Change in Approach Leads to 304% Increase in Sales Effectiveness

Posted by Dave Kurlan on Mon, Sep 09, 2019 @ 06:09 AM

track

You're famished and someone suggests that you go on a 2-day fast!

You're late, it's a two-hour ride by car to your destination and someone suggests that you walk!

You're exhausted and ready for a nap and someone suggests you should clean out your basement!

You've decided to eat better and lay-off carbs, and someone suggests ordering pizza!

These are all crazy opposites of what you were focused on and they cause you to ask, "whaaat?"

So now you'll understand how I responded when, during a two-day training program, I was asked about messaging for a talk track.

A talk track?  Given that we are trying to get them to take a more consultative approach to selling, shouldn't we be working on a listening track?

Salespeople don't think in terms of listening.  They think like, "OK, I'll ask a few questions so that I can talk about what I know."  There it is - the talk track.  They think they can control the call when they're talking.  They can't.  They think they can lead and direct the prospect.  They can't.  They think that they're selling.  They aren't.

But a listening track - now we're (not) talking! Listening informs our next question.  Listening helps us direct the conversation with our next question.  Listening puts us in control because we're the one asking the questions!

My favorite video for the power of asking questions is this one from the comedian Louis CK.  [note - after 11, 271 views I received an email complaining about my use of a Louis CK video clip to illustrate the power of questions. Louis CK took advantage of women, admitted it and this reader was offended that I used his material.  For this I apologize.  I was not and am not condoning Louis CK's behavior.]

 

 

The top 10% of all salespeople are 304% more effective at listening and asking questions than the bottom 10%.  Good salespeople don't need talk tracks.  They use listening tracks to ask great questions.  

How do you get yourself to ask better and better questions?  Leave your comment in the LinkedIn discussion.

Topics: Dave Kurlan, Consultative Selling, asking questions, Listening

Talking - 4th of the 10 Kurlan Sales Competencies That are Key to Building a Sales Culture

Posted by Dave Kurlan on Wed, Oct 14, 2009 @ 09:10 AM

Today, as part of my continuing series on the 10 Kurlan Sales Competencies That are Key to Building a Sales Culture, I present:

#4 - You Can Talk - It's Your Mind that Has to Shut Up

I've written about this subject before -Beyond Listening Skills.

For more than 40 years, sales authors, experts and trainers have been telling their readers, subscribers and clients about the importance of talking 30% of the time and listening 70% of the time.  That ratio is not etched in stone.  Even 50/50 is acceptable.  The stage of the sales process dictates the ratio more than the ratio itself. For instance, if your salespeople are following the Baseline Selling process, they would talk 100% in the earliest phase of Getting to 1st Base, and probably 10% in the later phase of Getting to 1st Base.  They would probably talk 10% of the time while Getting to 2nd Base.  They might talk 50% of the time on the way to 3rd Base and 90% of the time when Running Home.

So it's not how much they can talk as much as it's when they can talk.  But more important than whether they talk or not, is whether their minds are active.  When they talk to themselves, several things might be going on in their minds:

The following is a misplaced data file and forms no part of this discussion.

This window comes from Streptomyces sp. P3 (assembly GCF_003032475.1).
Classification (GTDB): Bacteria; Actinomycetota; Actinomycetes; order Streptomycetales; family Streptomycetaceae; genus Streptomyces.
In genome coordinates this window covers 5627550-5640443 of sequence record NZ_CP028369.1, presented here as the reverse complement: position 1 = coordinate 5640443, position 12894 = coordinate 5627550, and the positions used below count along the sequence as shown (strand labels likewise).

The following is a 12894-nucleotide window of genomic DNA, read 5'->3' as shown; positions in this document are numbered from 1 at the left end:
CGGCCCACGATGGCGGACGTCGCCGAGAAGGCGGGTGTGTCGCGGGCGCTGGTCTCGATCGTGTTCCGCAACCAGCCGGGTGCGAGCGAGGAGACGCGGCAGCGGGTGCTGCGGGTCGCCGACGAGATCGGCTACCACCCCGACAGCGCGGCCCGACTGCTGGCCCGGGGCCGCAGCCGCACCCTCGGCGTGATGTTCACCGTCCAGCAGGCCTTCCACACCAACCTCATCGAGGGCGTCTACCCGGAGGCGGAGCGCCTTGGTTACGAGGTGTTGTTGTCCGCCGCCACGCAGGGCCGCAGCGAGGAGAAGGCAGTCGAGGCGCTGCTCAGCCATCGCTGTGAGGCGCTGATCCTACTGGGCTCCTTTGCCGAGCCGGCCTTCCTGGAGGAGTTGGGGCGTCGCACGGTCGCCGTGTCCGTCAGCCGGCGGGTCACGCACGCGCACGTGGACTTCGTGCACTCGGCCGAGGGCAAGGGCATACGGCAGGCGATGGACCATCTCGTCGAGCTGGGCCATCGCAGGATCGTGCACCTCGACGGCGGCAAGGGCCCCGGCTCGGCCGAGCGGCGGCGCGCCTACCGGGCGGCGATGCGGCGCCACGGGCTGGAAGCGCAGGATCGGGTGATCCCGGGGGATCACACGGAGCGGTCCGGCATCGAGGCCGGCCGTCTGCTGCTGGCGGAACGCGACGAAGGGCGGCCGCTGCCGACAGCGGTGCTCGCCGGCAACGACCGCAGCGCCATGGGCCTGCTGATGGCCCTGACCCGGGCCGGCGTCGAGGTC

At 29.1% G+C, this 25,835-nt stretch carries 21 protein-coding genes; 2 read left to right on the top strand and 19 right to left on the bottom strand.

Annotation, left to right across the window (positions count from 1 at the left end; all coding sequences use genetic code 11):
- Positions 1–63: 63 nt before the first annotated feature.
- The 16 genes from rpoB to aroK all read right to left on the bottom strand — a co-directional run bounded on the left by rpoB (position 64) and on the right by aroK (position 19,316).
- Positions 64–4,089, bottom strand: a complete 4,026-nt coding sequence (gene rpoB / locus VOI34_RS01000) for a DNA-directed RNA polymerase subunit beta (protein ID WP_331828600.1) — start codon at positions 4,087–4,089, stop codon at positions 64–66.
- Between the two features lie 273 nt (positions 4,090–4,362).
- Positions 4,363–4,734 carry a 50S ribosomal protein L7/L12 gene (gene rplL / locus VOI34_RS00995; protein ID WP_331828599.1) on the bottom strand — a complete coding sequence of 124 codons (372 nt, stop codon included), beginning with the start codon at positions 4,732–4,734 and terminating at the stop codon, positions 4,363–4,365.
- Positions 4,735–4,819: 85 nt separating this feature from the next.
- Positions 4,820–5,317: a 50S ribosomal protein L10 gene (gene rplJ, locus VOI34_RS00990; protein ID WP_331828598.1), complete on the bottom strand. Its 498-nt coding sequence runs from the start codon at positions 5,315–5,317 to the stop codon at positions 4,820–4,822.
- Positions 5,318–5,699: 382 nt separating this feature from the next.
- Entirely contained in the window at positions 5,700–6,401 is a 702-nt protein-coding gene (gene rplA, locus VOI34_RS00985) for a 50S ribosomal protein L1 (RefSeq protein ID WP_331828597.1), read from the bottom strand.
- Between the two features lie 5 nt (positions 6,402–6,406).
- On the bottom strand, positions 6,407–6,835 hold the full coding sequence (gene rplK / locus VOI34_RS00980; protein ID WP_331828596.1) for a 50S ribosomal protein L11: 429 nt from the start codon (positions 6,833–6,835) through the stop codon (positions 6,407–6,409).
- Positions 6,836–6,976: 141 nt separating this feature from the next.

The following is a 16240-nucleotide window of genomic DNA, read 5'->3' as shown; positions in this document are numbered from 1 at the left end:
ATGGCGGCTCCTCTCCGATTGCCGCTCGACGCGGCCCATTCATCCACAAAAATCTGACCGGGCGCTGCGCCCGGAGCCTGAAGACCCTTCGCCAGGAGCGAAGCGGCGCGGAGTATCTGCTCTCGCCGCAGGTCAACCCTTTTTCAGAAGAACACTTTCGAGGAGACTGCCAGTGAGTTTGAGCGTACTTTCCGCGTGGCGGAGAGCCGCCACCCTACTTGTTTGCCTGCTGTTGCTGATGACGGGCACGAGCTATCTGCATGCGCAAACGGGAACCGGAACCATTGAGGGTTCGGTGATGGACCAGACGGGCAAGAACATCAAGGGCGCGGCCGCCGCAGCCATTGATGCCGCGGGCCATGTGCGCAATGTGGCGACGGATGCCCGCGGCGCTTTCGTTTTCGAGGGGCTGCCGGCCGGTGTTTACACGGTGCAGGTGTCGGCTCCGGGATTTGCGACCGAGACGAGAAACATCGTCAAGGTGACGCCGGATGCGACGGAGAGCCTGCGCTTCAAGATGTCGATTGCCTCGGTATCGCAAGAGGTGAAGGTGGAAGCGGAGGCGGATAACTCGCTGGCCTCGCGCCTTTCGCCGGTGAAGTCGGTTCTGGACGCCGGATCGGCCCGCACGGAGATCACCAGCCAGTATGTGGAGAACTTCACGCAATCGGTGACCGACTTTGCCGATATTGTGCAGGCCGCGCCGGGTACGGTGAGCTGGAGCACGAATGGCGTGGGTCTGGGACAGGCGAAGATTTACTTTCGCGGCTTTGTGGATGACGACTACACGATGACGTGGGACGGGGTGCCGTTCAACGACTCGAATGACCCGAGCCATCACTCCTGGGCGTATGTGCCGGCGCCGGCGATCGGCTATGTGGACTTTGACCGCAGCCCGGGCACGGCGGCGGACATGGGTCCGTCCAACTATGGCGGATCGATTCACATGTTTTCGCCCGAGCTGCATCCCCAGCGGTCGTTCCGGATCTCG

• plan several questions ahead;
  • strategize on the fly;
  • create solutions as they hear problems;
  • qualify in their heads;
  • worry about lack of progress;
  • get excited as they react to progress.

Their active minds will cause them much more trouble than talking too much.  If they are in a talk 10% of the time stage of the sales process and their minds are actively engaged in one of the activities above, they won't hear what their prospects are saying. When that happens they won't be able to ask the right follow up questions.  Instead, they'll ask the next question on their list, an appropriate question to ask at some point, but not as a follow up to what they likely just missed.  This important miss will cause them to be ineffective at going wide and deep, preventing them from uncovering the real problems and identifying the compelling reasons to buy from you.

So what can you do? Send them back to school for the 3 R's.

  • Role Playing
  • Repetition
  • Reinforcement

The 3 R's will help IF they have been taught, shown and demonstrated the proper listening and questioning skills in the first place.  And if they have any of the following weaknesses, the problem might be complicated further:

  • Need for Approval
  • Getting Emotionally Involved
  • Difficulty Recovering from Rejection
  • Being Too Trusting
  • Outlook Problem
  • Excuse Making Problem
(c) Copyright 2009 Dave Kurlan

 

Topics: sales competencies, sales culture, Dave Kurlan, sales training, sales management, selling, Sales Force, Listening, emotions

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Best-Selling Author, Keynote Speaker and Sales Thought Leader.  Dave Kurlan's Understanding the Sales Force Blog earned a medal for the Top Sales & Marketing Blog award for six consecutive years. This article earned a Bronze Medal for Top Sales Blog post in 2016, this one earned a Silver medal for 2017, and this article earned Silver for 2018. Read more about Dave.

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